Glen Metropolit limped out of the locker room last night, favoring a sore right foot. Mark Stuart lingered in the trainer's room, first riding the stationary bike and then sinking into a whirlpool. Twenty-year-old Phil Kessel was dressed and out the door nearly as quickly as he slips down the ice.
Those are the three players who suited up for every game as the Bruins scrambled to a 41-29-7-5 regular season, a 3-0 loss to Buffalo last night setting them up for a first-round playoff series against the Montreal Canadiens. That's 82 pregame meals, 82 naps, 82 morning skates, 82 warm-ups, 82 60-minute (at least) games. It's a lot of airplane trips and a lot of mornings on the practice ice at Ristuccia Arena in Wilmington, repeating drills and taking shots, and adapting to a shifting lineup.
The trio has little in common. Metropolit is a nine-year pro who gambled on earning a roster spot when he came to camp last summer without a contract; Stuart is a 23-year-old defenseman who played his first full season in the league and became a quiet, steady presence; and Kessel is a stickhandling savant who left college after one year to join the Bruins last season.
It was no simple thing patching together this playoff team. In Claude Julien's first year as coach, the Bruins lost 358 man-games, hockey talk for the number of games missed by injured regulars. That's a lot of talent to be tabled. As the shape of the team took form around the framework constructed by Julien, injuries kept chipping away at the structure.
Forwards Patrice Bergeron, Marc Savard, Glen Murray, and Chuck Kobasew, defensemen Andrew Alberts and Andrew Ference, and goalie Manny Fernandez missed significant periods with injuries.
"It's just tough getting guys in and out of the lineup," said Kessel, whose endurance is more remarkable after his diagnosis and surgery for testicular cancer only 16 months ago.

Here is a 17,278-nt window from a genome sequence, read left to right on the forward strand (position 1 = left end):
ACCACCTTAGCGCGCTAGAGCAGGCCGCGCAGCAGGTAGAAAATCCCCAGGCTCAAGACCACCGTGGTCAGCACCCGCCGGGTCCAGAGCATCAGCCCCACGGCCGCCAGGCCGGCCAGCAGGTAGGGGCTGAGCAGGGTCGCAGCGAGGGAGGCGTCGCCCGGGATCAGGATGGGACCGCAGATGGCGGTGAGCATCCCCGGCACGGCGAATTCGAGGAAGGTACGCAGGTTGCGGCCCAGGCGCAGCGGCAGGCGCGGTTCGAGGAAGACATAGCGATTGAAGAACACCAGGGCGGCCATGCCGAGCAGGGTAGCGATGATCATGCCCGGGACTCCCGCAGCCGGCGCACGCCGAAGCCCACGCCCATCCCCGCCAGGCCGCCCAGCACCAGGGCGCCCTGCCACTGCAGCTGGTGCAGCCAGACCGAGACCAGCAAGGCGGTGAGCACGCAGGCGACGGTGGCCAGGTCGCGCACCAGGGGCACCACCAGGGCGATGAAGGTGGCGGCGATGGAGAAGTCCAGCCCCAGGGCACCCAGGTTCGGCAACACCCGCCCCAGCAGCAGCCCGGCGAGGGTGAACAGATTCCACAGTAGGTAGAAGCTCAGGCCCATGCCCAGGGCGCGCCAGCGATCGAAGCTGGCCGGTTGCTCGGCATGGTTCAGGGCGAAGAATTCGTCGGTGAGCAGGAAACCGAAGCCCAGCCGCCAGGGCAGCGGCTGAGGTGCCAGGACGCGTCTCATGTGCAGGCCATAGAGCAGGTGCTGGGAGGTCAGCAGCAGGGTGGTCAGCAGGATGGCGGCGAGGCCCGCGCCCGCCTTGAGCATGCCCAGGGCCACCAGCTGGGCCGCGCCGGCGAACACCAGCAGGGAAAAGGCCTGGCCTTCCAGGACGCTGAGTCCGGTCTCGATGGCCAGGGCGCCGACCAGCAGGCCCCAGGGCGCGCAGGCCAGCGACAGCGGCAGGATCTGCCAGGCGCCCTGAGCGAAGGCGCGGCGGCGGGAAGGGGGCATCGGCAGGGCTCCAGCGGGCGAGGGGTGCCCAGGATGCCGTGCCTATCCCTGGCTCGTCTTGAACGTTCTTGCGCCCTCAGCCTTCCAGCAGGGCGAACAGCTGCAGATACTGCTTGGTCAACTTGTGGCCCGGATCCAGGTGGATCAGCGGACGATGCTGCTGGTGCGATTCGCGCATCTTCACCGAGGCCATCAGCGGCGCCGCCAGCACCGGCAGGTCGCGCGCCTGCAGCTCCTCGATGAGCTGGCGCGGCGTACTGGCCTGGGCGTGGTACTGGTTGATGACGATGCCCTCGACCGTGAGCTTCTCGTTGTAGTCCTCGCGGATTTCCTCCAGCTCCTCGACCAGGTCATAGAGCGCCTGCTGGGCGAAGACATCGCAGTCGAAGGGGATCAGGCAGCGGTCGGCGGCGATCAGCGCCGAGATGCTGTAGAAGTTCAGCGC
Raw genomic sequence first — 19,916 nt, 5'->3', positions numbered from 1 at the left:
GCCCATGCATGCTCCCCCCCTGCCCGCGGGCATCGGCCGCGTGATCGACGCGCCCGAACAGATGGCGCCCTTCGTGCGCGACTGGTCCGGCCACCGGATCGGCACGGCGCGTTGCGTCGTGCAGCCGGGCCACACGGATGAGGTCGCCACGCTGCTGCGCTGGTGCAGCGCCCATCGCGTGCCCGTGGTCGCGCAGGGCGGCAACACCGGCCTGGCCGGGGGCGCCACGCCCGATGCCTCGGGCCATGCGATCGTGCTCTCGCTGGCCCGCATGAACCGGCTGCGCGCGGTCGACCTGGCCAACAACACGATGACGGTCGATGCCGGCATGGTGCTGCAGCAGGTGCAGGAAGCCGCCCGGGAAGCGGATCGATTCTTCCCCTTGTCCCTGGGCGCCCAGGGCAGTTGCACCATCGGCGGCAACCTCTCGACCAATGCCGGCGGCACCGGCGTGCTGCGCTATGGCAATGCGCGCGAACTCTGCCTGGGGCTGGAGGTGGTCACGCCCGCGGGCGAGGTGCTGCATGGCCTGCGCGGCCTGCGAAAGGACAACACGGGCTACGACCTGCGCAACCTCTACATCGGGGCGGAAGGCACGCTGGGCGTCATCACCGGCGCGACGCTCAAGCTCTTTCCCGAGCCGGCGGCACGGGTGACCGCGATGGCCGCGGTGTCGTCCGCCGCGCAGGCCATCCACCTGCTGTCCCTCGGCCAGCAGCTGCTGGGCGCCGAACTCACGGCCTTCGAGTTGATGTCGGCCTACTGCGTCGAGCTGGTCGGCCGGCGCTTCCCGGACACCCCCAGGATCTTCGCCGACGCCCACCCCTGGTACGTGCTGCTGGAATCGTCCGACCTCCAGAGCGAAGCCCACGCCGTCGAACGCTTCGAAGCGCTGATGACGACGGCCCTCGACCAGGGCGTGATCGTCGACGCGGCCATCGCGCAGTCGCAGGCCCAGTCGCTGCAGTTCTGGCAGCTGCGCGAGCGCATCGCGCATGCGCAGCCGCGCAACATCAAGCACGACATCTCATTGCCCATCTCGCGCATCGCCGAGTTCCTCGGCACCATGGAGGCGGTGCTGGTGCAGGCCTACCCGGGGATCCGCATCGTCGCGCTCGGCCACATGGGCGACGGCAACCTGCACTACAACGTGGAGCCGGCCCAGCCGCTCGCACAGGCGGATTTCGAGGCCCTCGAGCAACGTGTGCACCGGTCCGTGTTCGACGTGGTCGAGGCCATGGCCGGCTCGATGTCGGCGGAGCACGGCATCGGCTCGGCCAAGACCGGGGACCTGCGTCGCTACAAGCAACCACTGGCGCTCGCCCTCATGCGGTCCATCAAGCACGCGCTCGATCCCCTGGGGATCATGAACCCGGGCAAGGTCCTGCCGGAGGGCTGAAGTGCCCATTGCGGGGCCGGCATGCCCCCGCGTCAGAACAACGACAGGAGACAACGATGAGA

"I think we all managed to step up well," said Kessel, who contributed 19 goals and 18 assists. "I've never had many injuries in my career - knock on wood. And you can't be afraid. You've just got to go out and play hard."
Metropolit, a center who has skated between many different players this season, had 11 goals and 22 assists, and set a standard for hard work.
"That's quite an accomplishment [playing all 82 games], I guess," said Metropolit, who left last night's game with about five minutes remaining, but later said his foot injury was not significant. "It's a credit to the organization, to [general manager] Peter [Chiarelli] and the coaching staff, to be able to get the guys ready. We battled hard all year.
"We're not a flashy team, we're a hard-working team."
It's the drudgery that has driven this Bruins team, the first to qualify for the playoffs in four years.
"I think that's where the players deserve a lot of credit," said Julien. "They are the ones that are going out there and executing [the system]. We're going to teach it, we're going to enforce it on them, but you also have to buy into it, and they did.
"It's not that we were struggling and trying to convince them all the time. The more we went on in the season, the more they believed in it. Not only did they believe in it, they trusted it."
And then there was defenseman Dennis Wideman, who only missed one game, the first. He was a healthy scratch in the opener, the coaching staff doubtful he could thrive in the new system. His transformation into one of the team's top defenders, and a point man on the power play, is indicative of the team's ability to adapt.
"They weren't happy with my training camp," said the freewheeling Wideman, who played more minutes as the season progressed, and finished with 13 goals and 23 assists. "I had to earn their trust and prove to them I could help the team. Then some guys got hurt and I got a chance to take a more prominent role. I had to play better.
"Obviously, I'm real excited about making the playoffs. For this team, that's an unbelievable accomplishment."
Barbara Matson can be reached at email@example.com.